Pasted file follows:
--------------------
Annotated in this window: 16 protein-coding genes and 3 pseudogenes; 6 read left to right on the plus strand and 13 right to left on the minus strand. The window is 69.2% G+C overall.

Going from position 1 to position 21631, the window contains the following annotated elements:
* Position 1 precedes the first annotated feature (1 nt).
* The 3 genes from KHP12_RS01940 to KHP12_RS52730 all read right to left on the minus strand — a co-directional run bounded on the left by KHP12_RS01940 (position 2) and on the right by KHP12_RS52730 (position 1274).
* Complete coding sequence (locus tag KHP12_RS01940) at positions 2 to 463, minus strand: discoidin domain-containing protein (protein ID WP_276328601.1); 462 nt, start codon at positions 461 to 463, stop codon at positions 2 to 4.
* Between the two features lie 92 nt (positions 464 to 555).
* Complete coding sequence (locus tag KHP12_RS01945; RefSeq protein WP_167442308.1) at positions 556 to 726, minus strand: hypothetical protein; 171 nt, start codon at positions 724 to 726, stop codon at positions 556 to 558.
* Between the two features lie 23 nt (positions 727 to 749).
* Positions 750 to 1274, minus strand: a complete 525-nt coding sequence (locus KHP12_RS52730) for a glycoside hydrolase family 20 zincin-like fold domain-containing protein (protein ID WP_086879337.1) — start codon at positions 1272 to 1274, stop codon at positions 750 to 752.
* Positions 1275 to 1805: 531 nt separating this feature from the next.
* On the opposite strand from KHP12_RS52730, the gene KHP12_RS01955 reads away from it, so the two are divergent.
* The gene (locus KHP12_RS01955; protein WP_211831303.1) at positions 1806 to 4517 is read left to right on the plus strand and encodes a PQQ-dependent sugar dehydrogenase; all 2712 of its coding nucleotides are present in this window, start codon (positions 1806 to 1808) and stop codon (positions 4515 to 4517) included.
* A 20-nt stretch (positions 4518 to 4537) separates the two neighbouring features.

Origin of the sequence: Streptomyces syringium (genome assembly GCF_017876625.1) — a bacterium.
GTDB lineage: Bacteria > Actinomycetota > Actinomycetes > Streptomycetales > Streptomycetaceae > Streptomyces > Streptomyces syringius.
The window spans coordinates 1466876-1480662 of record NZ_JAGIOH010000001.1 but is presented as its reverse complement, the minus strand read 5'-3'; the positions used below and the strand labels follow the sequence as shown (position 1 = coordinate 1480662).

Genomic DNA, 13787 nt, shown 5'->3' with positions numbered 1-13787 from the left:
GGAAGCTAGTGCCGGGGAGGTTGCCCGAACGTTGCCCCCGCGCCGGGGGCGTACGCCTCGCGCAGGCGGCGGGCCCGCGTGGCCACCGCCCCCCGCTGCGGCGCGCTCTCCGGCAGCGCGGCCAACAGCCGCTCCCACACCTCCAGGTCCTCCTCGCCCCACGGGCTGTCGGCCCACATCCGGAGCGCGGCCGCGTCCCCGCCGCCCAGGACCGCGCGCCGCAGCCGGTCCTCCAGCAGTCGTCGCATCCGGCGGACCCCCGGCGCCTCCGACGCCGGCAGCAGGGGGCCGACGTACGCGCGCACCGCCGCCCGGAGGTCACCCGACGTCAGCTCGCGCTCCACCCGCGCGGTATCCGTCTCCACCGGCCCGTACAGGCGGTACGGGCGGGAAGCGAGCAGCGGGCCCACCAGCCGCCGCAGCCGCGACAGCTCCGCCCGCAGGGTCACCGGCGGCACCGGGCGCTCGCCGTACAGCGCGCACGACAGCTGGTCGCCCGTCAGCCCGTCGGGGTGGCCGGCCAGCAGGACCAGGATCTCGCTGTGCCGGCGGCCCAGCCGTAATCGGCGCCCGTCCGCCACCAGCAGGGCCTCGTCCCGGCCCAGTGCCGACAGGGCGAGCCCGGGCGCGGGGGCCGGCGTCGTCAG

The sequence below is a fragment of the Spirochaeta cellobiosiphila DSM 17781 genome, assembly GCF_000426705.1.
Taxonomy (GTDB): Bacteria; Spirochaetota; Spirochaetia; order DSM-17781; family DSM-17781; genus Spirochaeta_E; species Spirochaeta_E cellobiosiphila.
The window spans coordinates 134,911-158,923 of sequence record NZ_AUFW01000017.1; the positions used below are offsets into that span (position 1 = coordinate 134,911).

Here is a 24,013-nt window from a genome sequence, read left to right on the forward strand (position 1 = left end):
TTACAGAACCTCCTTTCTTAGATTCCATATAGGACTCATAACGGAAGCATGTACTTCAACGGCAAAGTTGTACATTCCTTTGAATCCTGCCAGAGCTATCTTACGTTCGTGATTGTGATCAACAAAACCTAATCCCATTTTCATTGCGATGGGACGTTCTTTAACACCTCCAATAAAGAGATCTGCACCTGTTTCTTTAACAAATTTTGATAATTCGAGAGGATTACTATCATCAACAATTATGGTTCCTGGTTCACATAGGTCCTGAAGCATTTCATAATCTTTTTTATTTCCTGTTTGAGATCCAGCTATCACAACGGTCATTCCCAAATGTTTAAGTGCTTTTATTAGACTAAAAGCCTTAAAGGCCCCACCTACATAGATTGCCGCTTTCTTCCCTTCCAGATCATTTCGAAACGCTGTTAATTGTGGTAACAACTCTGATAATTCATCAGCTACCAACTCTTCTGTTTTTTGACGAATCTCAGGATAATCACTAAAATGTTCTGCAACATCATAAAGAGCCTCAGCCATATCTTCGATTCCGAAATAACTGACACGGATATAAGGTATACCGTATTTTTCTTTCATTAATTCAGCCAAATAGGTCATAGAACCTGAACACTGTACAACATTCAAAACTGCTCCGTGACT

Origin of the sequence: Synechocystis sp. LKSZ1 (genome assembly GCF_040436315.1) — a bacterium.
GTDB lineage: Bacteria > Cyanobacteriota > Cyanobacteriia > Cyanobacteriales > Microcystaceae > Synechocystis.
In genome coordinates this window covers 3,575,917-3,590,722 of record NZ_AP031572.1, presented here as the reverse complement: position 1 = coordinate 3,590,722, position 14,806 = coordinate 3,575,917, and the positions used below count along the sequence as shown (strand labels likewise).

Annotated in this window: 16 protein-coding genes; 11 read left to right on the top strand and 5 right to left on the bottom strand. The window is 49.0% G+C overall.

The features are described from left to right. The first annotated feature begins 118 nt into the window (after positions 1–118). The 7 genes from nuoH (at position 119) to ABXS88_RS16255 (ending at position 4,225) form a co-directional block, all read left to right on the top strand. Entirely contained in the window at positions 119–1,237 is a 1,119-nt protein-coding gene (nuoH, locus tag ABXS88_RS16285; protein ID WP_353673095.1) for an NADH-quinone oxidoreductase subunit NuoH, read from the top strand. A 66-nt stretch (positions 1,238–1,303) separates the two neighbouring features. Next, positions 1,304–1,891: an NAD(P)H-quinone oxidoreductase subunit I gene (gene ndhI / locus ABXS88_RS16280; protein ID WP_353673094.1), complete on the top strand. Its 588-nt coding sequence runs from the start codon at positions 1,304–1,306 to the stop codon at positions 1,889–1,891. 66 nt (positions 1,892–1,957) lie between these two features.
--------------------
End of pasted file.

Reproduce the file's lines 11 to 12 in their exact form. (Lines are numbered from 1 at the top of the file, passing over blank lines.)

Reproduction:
* On the opposite strand from KHP12_RS52730, the gene KHP12_RS01955 reads away from it, so the two are divergent.
* The gene (locus KHP12_RS01955; protein WP_211831303.1) at positions 1806 to 4517 is read left to right on the plus strand and encodes a PQQ-dependent sugar dehydrogenase; all 2712 of its coding nucleotides are present in this window, start codon (positions 1806 to 1808) and stop codon (positions 4515 to 4517) included.